Imperial College London

Slough residents find a wealth of nature in the heart of their town


Credit: Tilda Dunn

The first ever ‘BioBlitz' at Sough’s PlayDay 2018, led by Silwood Park and the WWT, saw residents counting 46 different species across five taxa.

Staff and students from Imperial College London’s Department of Life Sciences Silwood Park campus teamed up with Slough Borough Council and the Wildfowl and Wetlands Trust (WWT) to run a BioBlitz in Slough’s Salt Hill Park.

We all learnt something new, not just the kids, about nature in our own area. Charmaine Slough resident

The BioBlitz initiative originally began as a way to record all living species within a designated area by carrying out an intensive surveying period over a certain length of time. The events often also have the goal of getting the public interested in nature and biodiversity.

The Slough BioBlitz saw local residents participate in mammal and bird counts, minibeast surveys and river dipping, where they identified 46 different species.

Slough resident Charmaine said: “We had a great time and the kids loved it. River dipping was a first for us all and we want to come back and do it again throughout the holidays! We all learnt something new, not just the kids, about nature in our own area.”

The UK’s disconnect from nature

Since the release of the RSPB’s 2013 'Connection to Nature' report, which found that four out of five children in the UK are classified as “not adequately connected to nature”, increasing evidence has emerged to further demonstrate this worrying trend.

Some of the fundamental barriers to connecting children with nature include a lack of opportunities, from structural barriers such as living in urbanised environments, to social barriers such as fear and risk-aversion behaviours.

This disconnection from nature has been closely linked to a decline in species numbers across the UK, resulting in a call for scientists to start focussing more on sharing their research with younger audiences.

WWT engagement in Slough

The Wildfowl and Wetlands Trust (WWT) are working in partnership with Slough Borough Council, the Environment Agency and Thames Water to deliver the Saving the Salt Hill Stream project in Slough. The project aims to bridge the gap between people in this urban town and the nature that can be found in their own back gardens, through community engagement and the creation of urban wetlands.

Having studied this project and been involved with WWT lead community stream cleans in the area, students from Imperial’s Silwood Park campus decided to team up with the organisation to put together a one-day environmental outreach event.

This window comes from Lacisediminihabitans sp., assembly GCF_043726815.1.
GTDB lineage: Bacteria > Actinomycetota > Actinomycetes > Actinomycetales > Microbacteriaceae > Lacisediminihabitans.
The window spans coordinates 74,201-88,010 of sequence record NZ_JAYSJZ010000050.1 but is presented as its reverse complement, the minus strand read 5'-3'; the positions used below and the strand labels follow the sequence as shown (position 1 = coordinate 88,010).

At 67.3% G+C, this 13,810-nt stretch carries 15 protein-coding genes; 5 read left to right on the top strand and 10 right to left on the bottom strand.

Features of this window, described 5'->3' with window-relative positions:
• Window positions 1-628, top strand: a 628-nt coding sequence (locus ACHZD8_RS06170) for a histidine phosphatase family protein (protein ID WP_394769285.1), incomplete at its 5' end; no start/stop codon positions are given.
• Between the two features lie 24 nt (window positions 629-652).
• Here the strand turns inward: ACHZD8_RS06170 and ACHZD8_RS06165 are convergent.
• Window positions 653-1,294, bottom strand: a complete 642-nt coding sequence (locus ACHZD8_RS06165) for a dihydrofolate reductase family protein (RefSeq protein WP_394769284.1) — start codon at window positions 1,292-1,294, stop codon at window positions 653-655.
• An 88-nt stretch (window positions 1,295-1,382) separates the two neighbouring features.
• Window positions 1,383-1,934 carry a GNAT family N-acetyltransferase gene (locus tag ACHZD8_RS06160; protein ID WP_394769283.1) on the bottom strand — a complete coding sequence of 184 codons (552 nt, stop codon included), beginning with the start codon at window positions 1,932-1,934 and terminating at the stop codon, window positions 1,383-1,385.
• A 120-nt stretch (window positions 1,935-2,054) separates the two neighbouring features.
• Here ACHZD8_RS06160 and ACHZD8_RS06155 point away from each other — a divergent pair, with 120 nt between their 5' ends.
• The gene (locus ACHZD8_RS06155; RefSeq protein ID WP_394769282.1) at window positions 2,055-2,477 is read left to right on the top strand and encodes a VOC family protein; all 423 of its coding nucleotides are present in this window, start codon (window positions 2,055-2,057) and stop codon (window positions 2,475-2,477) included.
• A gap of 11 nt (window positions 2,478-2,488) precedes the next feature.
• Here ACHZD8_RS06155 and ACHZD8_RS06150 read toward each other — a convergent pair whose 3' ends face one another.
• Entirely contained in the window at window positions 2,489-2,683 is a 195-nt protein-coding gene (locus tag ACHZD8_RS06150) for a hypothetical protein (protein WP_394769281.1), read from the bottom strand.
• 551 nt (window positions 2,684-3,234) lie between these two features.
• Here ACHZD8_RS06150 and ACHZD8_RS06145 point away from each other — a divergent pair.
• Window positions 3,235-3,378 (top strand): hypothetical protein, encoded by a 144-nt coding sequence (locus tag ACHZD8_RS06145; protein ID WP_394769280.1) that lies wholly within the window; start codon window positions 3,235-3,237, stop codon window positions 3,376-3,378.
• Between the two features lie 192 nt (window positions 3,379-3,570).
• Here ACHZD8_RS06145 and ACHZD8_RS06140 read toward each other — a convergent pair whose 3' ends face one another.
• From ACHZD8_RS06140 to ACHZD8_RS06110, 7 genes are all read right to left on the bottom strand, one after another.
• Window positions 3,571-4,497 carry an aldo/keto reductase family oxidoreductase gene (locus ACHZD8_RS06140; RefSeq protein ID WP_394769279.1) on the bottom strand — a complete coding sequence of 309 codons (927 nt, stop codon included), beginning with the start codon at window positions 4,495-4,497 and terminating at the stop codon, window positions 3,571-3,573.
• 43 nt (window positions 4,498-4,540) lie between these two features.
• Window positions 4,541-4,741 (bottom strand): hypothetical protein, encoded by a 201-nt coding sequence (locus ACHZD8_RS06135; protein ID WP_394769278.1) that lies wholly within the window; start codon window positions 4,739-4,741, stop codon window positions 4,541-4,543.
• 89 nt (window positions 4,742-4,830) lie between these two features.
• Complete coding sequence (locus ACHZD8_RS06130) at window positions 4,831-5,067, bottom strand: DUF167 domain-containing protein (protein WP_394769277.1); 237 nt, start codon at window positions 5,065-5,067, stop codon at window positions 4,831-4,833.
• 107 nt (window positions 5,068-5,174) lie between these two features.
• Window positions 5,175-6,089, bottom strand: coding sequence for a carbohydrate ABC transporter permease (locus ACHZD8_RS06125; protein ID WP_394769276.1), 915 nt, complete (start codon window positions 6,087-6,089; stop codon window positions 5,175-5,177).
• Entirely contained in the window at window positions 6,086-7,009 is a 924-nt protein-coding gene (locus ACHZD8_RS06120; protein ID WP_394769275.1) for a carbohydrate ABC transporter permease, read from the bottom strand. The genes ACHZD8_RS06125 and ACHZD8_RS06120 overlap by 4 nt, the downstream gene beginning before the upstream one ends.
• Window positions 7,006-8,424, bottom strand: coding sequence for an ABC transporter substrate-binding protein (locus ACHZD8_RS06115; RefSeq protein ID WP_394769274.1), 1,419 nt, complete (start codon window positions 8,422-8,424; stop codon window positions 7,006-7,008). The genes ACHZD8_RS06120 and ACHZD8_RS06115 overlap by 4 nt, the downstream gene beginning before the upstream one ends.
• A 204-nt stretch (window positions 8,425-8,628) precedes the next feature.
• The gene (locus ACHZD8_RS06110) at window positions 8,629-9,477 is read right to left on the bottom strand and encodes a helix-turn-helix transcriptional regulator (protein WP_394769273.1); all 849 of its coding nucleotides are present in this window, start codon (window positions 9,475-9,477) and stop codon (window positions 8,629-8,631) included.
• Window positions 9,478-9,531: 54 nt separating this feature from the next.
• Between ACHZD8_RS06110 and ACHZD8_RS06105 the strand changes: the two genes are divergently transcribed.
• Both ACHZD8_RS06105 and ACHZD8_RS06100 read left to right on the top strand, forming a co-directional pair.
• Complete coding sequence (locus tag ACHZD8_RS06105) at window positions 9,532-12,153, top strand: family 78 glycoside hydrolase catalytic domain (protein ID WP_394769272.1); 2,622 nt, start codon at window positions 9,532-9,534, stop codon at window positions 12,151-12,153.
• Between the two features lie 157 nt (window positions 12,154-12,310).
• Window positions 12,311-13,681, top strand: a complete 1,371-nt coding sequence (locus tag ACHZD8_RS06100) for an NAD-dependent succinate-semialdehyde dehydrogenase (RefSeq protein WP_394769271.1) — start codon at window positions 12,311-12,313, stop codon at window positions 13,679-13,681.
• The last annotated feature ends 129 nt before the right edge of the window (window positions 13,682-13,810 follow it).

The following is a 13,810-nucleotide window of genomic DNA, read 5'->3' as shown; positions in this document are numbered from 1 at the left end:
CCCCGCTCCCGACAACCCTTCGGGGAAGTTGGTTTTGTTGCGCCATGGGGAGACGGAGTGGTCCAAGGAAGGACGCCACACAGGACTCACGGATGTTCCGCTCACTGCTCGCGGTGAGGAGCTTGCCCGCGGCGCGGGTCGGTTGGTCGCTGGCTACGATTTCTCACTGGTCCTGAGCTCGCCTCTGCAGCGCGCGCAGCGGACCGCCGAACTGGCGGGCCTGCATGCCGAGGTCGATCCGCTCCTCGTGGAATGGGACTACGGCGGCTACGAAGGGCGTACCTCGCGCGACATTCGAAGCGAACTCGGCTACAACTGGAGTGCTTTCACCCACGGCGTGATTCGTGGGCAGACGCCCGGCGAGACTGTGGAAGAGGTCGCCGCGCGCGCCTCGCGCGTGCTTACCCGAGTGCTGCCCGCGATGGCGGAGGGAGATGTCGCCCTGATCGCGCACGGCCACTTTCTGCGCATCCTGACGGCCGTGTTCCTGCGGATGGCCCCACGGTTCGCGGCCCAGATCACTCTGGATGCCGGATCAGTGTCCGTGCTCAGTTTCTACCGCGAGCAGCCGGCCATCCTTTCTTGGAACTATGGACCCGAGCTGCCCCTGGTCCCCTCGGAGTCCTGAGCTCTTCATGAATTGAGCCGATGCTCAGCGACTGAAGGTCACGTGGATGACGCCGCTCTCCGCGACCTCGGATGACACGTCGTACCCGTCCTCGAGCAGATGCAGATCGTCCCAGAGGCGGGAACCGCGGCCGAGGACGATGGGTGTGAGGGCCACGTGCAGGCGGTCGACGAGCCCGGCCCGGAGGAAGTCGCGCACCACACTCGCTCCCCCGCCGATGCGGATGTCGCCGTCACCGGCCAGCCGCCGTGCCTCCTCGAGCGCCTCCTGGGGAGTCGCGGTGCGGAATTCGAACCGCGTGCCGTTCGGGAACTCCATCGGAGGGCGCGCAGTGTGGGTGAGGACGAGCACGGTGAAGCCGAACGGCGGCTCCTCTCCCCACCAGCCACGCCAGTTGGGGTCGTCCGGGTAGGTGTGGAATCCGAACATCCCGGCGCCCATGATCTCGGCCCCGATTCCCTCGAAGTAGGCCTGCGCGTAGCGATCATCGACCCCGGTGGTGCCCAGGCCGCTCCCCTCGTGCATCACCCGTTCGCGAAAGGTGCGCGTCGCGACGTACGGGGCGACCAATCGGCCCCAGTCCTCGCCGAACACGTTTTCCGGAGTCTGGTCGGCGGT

Students from the Silwood Park campus investigate areas relating to ecology and conservation and are trained in ecological field and surveying techniques. Many have a great passion for nature and the environment and hold expert species knowledge and identification skills.

Bringing the BioBlitz to Salt Hill park

The BioBlitz in Slough primarily aimed to teach children about the local wildlife and increase connectivity to nature through interactive stalls and activities as well as survey and ID walks.

Unlike the Silwood Park campus, which sits in 100 hectares of undisturbed grassland and woodland, wildlife in the heavily industrialised Slough can be less obvious to find. But by bringing together the enthusiasm of the local community and the know-how of the Silwood students, a surprising amount of biodiversity was discovered in this small urban park.

While mammal and bird counts were a little low and predictable (the usual magpies and squirrels were the amongst the count), the ‘River-dipping Safari’ proved to be the biggest success of the day.

Samami, age 9, said: “It was fun to learn about the fish and snails in the stream.”

Children collected 13 different species including a water scorpion, a stickleback fish and even a giant fish leech, which was the most surprising find of the day. Minibeast hunts also proved bountiful with a collection of butterflies and other species including a beautiful wasp spider.

Slough resident Savrita said: “The children really enjoyed the arts and craft stalls and can’t wait to try out their toad houses in the garden at home!”

An annual event

The volunteers found it a rewarding experience to be able to share their knowledge and skills with such an enthusiastic audience.

Tom White, MSc Conservation Science student at Imperial, said: “As environmental scientists, we are lucky enough to see how amazing the natural world is every day and it’s a pleasure to share this with the local community and see children so enthusiastic about this too.” 

WWT Saving the Salt Hill Stream Conservation Officer, Claire Hutchinson, said: “Our very first Bioblitz was a fantastic success! People were queuing up to go river dipping and discover the creatures living in the Salt Hill Stream. It was great to see children playing outdoors, something which we aim to encourage. We’re planning to make this an annual event, and WWT look forward to working with Imperial College London in the future.”

The final species count ended with 46 unique species across five taxa, something the residents were surprised and delighted to find in their local area. But with over a hundred newly inspired budding environmentalists, we hope that next year’s BioBlitz in Slough will go on to beat that score and infuse more enthusiasm!


Matilda Dunn

Matilda Dunn
Centre for Environmental Policy


Outreach, Nature, Strategy-share-the-wonder, Strategy-student-experience
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